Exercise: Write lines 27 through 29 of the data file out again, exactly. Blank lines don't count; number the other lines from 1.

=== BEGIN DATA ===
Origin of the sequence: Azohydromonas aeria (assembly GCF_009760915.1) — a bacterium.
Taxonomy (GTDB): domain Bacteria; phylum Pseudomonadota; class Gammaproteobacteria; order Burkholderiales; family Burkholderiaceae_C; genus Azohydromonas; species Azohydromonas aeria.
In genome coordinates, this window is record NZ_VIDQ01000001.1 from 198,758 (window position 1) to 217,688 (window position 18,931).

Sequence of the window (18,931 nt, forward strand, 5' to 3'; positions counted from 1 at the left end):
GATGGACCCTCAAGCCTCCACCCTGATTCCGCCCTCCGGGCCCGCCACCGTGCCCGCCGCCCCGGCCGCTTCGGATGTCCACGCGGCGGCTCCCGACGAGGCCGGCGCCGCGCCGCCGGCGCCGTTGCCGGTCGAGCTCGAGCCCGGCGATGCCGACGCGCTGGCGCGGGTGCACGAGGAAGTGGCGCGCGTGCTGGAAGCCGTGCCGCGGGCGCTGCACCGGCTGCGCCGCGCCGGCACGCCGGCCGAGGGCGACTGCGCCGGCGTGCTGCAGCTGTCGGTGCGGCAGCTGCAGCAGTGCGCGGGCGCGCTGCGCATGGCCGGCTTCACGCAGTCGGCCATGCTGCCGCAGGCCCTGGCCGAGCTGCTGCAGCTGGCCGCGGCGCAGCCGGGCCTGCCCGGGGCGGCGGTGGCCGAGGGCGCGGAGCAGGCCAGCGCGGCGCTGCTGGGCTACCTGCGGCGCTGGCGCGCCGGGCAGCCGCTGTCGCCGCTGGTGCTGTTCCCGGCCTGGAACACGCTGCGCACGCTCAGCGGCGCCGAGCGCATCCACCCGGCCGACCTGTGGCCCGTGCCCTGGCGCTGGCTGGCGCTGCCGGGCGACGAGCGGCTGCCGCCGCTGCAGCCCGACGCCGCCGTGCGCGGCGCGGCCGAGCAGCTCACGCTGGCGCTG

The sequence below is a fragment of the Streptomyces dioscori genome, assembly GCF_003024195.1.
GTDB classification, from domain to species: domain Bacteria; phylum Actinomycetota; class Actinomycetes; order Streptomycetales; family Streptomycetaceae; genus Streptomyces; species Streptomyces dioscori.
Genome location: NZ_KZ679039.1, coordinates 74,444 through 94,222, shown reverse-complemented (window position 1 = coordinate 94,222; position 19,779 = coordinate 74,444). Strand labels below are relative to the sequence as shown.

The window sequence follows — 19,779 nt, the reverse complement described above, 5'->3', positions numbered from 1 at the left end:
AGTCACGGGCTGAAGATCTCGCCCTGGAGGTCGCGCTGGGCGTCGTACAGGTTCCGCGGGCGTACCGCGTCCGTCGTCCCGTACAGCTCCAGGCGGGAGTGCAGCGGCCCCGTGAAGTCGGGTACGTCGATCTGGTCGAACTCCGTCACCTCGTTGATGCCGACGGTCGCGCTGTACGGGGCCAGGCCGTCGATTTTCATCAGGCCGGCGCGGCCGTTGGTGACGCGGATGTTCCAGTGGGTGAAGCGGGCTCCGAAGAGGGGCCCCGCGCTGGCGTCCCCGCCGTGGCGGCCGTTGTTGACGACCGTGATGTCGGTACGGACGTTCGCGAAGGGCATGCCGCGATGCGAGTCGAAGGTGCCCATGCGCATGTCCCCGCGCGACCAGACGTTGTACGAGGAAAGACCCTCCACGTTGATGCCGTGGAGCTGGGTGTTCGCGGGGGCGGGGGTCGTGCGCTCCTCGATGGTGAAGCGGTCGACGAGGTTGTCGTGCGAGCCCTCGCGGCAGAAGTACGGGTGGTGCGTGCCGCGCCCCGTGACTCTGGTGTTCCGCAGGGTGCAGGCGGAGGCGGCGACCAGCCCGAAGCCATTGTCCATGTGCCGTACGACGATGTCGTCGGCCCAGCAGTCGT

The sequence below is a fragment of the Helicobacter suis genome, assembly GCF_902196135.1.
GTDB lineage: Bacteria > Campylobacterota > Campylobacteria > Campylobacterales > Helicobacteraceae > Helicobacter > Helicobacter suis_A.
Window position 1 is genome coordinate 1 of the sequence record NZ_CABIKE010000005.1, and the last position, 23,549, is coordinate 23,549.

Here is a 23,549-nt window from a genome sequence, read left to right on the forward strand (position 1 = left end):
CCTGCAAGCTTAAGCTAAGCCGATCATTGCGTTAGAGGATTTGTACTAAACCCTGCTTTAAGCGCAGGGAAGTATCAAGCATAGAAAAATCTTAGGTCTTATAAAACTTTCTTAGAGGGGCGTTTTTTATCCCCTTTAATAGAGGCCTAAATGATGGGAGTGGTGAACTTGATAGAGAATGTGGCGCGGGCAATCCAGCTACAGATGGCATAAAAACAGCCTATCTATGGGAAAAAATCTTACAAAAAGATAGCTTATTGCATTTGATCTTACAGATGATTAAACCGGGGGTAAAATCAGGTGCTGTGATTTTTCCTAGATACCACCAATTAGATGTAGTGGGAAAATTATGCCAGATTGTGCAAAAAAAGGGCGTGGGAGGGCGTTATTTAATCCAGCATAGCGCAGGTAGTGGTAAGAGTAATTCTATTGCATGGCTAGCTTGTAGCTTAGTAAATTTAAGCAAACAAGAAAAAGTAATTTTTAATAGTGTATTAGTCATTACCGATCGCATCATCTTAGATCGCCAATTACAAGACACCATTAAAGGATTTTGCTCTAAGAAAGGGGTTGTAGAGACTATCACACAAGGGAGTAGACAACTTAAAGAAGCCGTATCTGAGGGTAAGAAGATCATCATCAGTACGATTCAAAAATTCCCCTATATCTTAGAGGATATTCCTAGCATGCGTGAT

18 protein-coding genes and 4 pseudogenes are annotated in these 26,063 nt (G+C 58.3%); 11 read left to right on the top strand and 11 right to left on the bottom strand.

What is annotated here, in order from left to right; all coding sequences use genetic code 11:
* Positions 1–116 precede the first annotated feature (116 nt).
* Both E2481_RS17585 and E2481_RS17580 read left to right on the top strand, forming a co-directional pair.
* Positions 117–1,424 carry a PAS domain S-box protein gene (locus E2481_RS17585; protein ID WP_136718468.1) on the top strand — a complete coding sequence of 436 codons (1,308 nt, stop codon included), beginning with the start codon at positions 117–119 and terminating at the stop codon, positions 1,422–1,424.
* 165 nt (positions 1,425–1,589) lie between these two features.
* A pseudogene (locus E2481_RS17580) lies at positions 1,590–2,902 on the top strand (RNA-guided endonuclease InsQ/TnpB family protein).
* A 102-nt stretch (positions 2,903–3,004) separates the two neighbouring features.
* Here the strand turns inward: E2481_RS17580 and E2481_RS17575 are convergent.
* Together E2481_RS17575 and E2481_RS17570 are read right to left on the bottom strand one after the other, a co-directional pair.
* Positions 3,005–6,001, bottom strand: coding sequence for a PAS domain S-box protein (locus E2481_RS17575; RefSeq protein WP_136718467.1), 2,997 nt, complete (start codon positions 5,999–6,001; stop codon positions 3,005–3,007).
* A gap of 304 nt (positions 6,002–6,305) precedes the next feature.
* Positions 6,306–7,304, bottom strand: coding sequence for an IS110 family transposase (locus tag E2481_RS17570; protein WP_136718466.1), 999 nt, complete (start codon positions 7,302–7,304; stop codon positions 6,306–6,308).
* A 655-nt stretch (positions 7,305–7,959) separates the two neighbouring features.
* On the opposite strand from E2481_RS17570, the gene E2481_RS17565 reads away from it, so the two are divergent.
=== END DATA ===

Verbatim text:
* A gap of 304 nt (positions 6,002–6,305) precedes the next feature.
* Positions 6,306–7,304, bottom strand: coding sequence for an IS110 family transposase (locus tag E2481_RS17570; protein WP_136718466.1), 999 nt, complete (start codon positions 7,302–7,304; stop codon positions 6,306–6,308).
* A 655-nt stretch (positions 7,305–7,959) separates the two neighbouring features.